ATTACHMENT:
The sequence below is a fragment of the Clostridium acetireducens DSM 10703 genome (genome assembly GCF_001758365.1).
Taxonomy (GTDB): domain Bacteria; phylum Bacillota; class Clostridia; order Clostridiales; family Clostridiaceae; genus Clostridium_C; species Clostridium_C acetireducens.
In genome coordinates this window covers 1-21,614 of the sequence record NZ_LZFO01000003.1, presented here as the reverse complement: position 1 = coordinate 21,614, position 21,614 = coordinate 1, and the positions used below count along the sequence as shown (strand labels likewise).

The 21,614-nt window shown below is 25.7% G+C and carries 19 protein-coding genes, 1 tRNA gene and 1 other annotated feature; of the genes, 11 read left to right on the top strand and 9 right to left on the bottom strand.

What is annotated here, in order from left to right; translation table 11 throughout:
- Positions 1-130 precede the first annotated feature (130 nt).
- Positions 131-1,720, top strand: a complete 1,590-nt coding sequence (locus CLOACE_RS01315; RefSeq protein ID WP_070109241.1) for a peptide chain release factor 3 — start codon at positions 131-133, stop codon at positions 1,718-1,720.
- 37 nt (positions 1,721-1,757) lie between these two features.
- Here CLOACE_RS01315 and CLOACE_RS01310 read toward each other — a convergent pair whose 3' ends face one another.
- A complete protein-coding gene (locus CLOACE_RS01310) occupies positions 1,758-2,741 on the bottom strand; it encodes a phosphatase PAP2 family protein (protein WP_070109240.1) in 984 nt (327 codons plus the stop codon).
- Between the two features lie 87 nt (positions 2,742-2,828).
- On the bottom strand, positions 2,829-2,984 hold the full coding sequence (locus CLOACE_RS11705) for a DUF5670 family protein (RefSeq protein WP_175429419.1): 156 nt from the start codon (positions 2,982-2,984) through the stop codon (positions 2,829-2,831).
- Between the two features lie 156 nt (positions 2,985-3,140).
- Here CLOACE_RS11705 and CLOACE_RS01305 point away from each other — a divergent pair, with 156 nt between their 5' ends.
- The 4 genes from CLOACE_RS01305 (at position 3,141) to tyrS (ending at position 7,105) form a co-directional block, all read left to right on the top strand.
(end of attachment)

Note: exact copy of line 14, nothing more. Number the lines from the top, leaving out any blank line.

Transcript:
- Here CLOACE_RS11705 and CLOACE_RS01305 point away from each other — a divergent pair, with 156 nt between their 5' ends.